Common Weal Director Robin McAlpine said: “The issue of Scotland’s share of UK debt in the event of independence is sometimes talked about as if it is a law of nature like gravity. It is not. It is the legacy of a messy series of financial arrangements negotiated by a succession of different governments over a period of decades.
“If rather than just accepting the simplistic arguments put forward by those who oppose independence you actually delve into the legal and financial position and explore the options, you quickly realise that the simplistic headlines are wrong. Assuming that Scotland negotiates cleverly and refinances national debt sensibly, the smallest saving we should be looking for is £800m. That would take a very substantial chunk off the difference in the fiscal position of Scotland and England according to Gers. It would be a very significant contribution to the financial health of a newly independent Scotland.”
The debate over the state of Scotland’s finances has been inflamed recently by the publication of the governemnt expenditure and revenue Scotland (Gers) figures, which showed that Scotland mantains a public spending deficit of around £15bn pounds. The finding of the report are that this deficit could be partially repaired through the process of Scottish separation from the UK.
“The historical precedents clearly show that whatever move the UK Government seek to make in the negotiations, Scotland will be able to counter it, and will hold a crucial upper hand.” Ben Wray, CommonWeal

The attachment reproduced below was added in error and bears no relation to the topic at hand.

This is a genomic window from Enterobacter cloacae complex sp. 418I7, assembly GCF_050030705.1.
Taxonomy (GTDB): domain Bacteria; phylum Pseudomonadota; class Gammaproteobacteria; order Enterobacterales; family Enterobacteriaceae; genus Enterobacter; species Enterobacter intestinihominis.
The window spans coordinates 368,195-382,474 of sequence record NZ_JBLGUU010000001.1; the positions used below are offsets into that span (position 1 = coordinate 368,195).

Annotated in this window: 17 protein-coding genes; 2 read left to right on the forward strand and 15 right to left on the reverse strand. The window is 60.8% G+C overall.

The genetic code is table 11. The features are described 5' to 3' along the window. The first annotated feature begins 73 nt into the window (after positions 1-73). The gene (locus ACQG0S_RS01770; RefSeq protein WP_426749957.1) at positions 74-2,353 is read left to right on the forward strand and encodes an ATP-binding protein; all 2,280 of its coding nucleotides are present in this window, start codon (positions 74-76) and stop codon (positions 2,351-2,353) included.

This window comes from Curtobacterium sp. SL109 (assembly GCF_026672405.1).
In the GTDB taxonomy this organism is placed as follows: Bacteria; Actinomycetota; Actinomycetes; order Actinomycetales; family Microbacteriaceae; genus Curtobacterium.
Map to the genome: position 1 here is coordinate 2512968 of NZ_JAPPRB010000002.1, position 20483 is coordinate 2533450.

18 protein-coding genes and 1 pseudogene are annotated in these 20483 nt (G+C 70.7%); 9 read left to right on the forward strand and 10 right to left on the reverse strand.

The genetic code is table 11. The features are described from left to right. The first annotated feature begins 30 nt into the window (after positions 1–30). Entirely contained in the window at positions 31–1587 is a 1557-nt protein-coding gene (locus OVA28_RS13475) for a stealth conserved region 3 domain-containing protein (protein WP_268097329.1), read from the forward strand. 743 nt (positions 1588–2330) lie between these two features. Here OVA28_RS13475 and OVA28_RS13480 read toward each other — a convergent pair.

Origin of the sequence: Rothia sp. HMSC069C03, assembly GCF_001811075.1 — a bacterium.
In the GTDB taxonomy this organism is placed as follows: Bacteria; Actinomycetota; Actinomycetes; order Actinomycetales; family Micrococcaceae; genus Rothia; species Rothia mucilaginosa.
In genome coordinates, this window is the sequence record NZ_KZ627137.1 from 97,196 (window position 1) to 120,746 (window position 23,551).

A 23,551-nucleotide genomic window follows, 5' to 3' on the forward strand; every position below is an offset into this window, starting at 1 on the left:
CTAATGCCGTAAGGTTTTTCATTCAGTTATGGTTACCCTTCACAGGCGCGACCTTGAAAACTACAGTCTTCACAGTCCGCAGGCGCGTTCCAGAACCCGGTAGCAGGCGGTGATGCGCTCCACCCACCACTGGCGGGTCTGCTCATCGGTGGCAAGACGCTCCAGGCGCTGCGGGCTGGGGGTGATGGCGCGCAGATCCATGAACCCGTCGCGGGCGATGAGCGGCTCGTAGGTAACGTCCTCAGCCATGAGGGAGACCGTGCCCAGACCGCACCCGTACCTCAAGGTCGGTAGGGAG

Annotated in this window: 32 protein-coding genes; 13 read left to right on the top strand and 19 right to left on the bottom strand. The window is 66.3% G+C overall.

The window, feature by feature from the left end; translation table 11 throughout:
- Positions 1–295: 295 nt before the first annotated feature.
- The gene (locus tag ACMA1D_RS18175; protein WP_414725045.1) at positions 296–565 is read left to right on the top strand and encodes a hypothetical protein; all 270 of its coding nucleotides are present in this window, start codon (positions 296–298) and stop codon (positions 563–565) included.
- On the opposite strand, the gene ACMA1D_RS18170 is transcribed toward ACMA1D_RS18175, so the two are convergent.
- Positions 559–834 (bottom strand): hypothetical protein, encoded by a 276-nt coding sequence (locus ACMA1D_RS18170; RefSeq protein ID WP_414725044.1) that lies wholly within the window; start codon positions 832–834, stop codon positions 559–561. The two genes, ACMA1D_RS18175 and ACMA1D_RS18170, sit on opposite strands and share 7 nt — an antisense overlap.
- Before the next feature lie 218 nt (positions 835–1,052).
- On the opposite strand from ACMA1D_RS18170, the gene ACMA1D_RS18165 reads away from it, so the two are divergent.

The report is the first in a series of detailed reports being published by the Common Weal think tank, in an effort to provide Scotland with a stronger position on technical and strategic questions in the event of a second referendum on Scottish independence.
Ben Wray, head of policy & research at Common Weal, said: “Whatever bluster the UK Government comes out with beforehand, they are perfectly well aware that in the event of a yes vote they will have to negotiate a share of assets and liabilities with an independent Scotland. This report outlines a number of options for the Scottish side of that negotiation, all of which would be highly beneficial in improving Scotland’s fiscal position.
“The historical precedents clearly show that whatever move the UK Government seek to make in the negotiations, Scotland will be able to counter it, and will hold a crucial upper hand – whereas the UK Government must honour all existing debts to creditors, including many where the rate of interest is far higher than currently, an independent Scottish Government would be creating new debt at current historically low interest rates. Therefore whichever negotiating position is arrived at, Scotland’s refinanced debts will likely be much cheaper than the UK’s, and cheaper than that currently attributed to them in Gers.”
The publication of the report coincides with the launching a nationwide listening campaign by the SNP. The campaign is designed to gather opinions on Scotland’s future from across the nation.